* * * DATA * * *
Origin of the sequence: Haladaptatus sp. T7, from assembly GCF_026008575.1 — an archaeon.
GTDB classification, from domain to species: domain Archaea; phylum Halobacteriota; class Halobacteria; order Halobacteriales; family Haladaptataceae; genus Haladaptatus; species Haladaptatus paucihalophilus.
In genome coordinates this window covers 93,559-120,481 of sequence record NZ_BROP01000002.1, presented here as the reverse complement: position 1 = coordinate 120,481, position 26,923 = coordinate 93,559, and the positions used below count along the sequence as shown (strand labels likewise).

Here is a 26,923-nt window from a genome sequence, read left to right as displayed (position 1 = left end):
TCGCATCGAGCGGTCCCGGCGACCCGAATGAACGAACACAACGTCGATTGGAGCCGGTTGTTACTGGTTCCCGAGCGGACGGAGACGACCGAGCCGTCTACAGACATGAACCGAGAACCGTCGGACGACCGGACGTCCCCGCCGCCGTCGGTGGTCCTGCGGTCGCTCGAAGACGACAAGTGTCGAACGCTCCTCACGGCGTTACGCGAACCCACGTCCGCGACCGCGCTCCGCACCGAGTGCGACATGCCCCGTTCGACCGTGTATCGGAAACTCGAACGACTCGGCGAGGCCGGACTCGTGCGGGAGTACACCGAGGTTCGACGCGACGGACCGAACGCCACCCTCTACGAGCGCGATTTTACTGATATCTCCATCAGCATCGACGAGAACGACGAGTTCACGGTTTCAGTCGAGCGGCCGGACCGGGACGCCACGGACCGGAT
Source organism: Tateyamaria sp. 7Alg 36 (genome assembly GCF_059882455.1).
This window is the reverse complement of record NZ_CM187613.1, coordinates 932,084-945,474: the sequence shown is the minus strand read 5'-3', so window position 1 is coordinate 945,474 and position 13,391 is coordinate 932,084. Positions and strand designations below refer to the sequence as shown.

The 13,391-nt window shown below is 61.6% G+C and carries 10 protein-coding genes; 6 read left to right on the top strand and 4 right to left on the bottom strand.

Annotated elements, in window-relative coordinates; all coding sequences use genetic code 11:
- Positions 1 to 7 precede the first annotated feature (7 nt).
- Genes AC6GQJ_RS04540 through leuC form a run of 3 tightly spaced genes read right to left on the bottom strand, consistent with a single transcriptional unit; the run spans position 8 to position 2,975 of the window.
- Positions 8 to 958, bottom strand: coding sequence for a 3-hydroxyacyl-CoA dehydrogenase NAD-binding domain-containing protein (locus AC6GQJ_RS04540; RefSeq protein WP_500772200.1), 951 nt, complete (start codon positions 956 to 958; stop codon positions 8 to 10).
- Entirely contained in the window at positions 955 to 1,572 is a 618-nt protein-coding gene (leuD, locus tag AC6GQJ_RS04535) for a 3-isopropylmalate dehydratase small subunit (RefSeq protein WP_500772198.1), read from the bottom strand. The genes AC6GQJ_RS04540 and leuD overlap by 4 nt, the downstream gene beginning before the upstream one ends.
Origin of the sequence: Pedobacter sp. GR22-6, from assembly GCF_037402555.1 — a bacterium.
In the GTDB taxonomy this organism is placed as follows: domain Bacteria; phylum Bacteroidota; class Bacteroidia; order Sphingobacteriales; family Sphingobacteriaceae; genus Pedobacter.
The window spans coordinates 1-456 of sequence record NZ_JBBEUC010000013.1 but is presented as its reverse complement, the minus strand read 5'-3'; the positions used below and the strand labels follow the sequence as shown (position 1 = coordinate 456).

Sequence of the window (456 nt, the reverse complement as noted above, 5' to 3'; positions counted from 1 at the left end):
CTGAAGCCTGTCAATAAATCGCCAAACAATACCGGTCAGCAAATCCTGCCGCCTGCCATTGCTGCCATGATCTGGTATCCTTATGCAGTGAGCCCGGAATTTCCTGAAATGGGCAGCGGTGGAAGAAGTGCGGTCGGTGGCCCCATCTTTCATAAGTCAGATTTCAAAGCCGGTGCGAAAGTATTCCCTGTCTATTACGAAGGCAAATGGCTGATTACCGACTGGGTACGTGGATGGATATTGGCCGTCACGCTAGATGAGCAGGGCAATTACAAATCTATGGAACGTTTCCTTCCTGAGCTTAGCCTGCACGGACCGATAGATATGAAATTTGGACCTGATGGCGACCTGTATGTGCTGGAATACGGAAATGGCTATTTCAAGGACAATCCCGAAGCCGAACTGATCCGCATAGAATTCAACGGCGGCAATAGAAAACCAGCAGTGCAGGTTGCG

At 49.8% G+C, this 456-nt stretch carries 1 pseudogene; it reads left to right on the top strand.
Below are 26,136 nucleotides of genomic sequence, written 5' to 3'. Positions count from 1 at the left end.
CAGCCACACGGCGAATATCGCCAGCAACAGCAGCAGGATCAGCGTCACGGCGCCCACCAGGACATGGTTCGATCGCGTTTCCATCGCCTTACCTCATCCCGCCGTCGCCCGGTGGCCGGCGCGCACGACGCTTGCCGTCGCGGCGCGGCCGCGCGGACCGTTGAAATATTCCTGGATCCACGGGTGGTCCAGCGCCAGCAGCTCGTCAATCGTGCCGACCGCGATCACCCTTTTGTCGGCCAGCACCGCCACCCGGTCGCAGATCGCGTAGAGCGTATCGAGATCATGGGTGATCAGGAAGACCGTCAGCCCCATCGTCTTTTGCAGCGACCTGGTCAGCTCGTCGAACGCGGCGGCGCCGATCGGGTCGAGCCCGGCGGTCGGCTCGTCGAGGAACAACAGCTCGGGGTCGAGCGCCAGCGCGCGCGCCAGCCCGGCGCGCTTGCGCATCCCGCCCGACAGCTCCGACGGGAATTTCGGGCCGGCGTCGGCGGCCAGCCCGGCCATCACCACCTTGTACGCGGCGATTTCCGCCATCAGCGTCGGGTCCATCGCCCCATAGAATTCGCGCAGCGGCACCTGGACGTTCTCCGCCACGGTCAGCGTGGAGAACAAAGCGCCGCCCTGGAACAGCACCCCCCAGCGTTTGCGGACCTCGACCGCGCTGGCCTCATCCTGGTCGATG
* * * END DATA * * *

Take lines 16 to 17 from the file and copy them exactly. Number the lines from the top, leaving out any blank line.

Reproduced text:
The window spans coordinates 1-456 of sequence record NZ_JBBEUC010000013.1 but is presented as its reverse complement, the minus strand read 5'-3'; the positions used below and the strand labels follow the sequence as shown (position 1 = coordinate 456).

Sequence of the window (456 nt, the reverse complement as noted above, 5' to 3'; positions counted from 1 at the left end):